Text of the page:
Professor David Nutt wants to change the way gravely ill patients are treated in Britain
people Why does a former Government tsar believe that mind-altering drugs have a place on prescription?
News
Norway’s ‘The Nordland Line – Minute by Minute, Season by Season’ continues the trend of slow TV
television
Life and Style
ebookNow available in paperback
ebooks
ebookPart of The Independent’s new eBook series The Great Composers
Arts and Entertainment
art
Sport
Jonny Evans has pleaded not guilty to an FA charge for spitting at Papiss Cisse
football
Life and Style
Kate Moss will make a cameo appearance in David Walliams' The Boy in the Dress
fashion
News
The image released by the Salvation Army, using 'The Dress'
news
Sport
Liverpool defender Kolo Toure
football Defender could make history in the FA Cup, but African Cup of Nations win means he's already content
Latest stories from i100
Have you tried new the Independent Digital Edition apps?
Independent Dating
and  

By clicking 'Search' you
are agreeing to our
Terms of Use.

ES Rentals

    iJobs Job Widget
    iJobs Food & Drink

    Recruitment Genius: Automotive Service Advisor - Franchised Main Dealer

    £18000 - £25000 per annum: Recruitment Genius: This successful, family owned m...

    Recruitment Genius: Product Advisor - Automotive

    £17000 - £23000 per annum: Recruitment Genius: Due to the consistent growth of...

    Recruitment Genius: Sales Administrator - Automotive

    £18000 - £25000 per annum: Recruitment Genius: An opportunity exists for an ex...

    Recruitment Genius: Renewals Sales Executive - Automotive

    £20000 - £30000 per annum: Recruitment Genius: An opportunity exists for an ou...

    Day In a Page

    Homeless Veterans campaign: Donations hit record-breaking £1m target after £300,000 gift from Lloyds Bank

    Homeless Veterans campaign

    Donations hit record-breaking £1m target after huge gift from Lloyds Bank
    Flight MH370 a year on: Lost without a trace – but the search goes on

    Lost without a trace

    But, a year on, the search continues for Flight MH370
    Germany's spymasters left red-faced after thieves break into brand new secret service HQ and steal taps

    Germany's spy HQ springs a leak

    Thieves break into new €1.5bn complex... to steal taps
    International Women's Day 2015: Celebrating the whirlwind wit of Simone de Beauvoir

    Whirlwind wit of Simone de Beauvoir

    Simone de Beauvoir's seminal feminist polemic, 'The Second Sex', has been published in short-form for International Women's Day
    Mark Zuckerberg’s hiring policy might suit him – but it wouldn’t work for me

    Mark Zuckerberg’s hiring policy might suit him – but it wouldn’t work for me

    Why would I want to employ someone I’d be happy to have as my boss, asks Simon Kelner
    Confessions of a planespotter: With three Britons under arrest in the UAE, the perils have never been more apparent

    Confessions of a planespotter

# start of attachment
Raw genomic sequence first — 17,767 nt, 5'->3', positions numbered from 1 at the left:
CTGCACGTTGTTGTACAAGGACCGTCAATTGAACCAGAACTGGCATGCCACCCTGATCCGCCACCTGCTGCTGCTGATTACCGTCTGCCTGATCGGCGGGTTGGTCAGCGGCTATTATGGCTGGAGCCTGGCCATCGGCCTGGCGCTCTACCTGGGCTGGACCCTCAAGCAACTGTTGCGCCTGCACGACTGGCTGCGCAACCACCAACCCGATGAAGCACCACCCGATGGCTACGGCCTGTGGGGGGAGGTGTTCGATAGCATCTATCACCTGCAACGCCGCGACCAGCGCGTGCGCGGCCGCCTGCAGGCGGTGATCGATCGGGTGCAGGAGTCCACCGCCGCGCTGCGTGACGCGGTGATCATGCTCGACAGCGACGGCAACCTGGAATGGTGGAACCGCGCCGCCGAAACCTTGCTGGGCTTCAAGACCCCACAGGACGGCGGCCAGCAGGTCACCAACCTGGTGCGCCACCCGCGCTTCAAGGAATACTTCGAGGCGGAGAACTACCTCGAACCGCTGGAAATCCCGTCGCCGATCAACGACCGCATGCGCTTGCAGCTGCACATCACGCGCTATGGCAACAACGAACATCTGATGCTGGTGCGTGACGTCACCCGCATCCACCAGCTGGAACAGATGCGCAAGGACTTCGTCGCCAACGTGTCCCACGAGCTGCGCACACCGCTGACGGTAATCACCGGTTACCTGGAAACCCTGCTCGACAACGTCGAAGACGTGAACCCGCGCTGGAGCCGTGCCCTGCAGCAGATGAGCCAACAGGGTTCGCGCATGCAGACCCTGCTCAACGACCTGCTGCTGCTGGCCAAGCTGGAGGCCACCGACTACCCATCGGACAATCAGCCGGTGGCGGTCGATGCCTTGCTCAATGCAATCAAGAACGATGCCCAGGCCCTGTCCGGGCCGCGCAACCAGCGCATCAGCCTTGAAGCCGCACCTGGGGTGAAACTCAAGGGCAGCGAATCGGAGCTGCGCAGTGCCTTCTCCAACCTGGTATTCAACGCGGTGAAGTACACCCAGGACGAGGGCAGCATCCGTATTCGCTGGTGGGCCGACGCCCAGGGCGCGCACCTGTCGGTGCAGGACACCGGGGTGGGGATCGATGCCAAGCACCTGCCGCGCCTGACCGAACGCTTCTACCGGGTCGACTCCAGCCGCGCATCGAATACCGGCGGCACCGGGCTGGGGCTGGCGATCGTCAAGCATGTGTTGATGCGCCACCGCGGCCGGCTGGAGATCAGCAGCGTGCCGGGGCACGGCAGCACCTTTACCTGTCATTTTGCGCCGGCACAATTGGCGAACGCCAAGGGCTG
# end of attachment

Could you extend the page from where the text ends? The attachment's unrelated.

With three Britons under arrest in the UAE, the perils have never been more apparent. Sam Masters explains the appeal
    Russia's gulag museum 'makes no mention' of Stalin's atrocities

    Russia's gulag museum

    Ministry of Culture-run site 'makes no mention' of Stalin's atrocities
    The big fresh food con: Alarming truth behind the chocolate muffin that won't decay

    The big fresh food con

    Joanna Blythman reveals the alarming truth behind the chocolate muffin that won't decay
    Virginia Ironside was my landlady: What is it like to live with an agony aunt on call 24/7?

    Virginia Ironside was my landlady

    Tim Willis reveals what it's like to live with an agony aunt on call 24/7
    Paris Fashion Week 2015: The wit and wisdom of Manish Arora's exercise in high camp

    Paris Fashion Week 2015

    The wit and wisdom of Manish Arora's exercise in high camp
    8 best workout DVDs

    8 best workout DVDs

    If your 'New Year new you' regime hasn’t lasted beyond February, why not try working out from home?
    Paul Scholes column: I don't believe Jonny Evans was spitting at Papiss Cissé. It was a reflex. But what the Newcastle striker did next was horrible

    Paul Scholes column

    I don't believe Evans was spitting at Cissé. It was a reflex. But what the Newcastle striker did next was horrible
    Miguel Layun interview: From the Azteca to Vicarage Road with a million followers

    From the Azteca to Vicarage Road with a million followers

    Miguel Layun is a star in Mexico where he was criticised for leaving to join Watford. But he says he sees the bigger picture
    Frank Warren column: Amir Khan ready to meet winner of Floyd Mayweather v Manny Pacquiao

    Khan ready to meet winner of Mayweather v Pacquiao

    The Bolton fighter is unlikely to take on Kell Brook with two superstar opponents on the horizon, says Frank Warren
    War with Isis: Iraq's government fights to win back Tikrit from militants - but then what?

    Baghdad fights to win back Tikrit from Isis – but then what?

    Patrick Cockburn reports from Kirkuk on a conflict which sectarianism has made intractable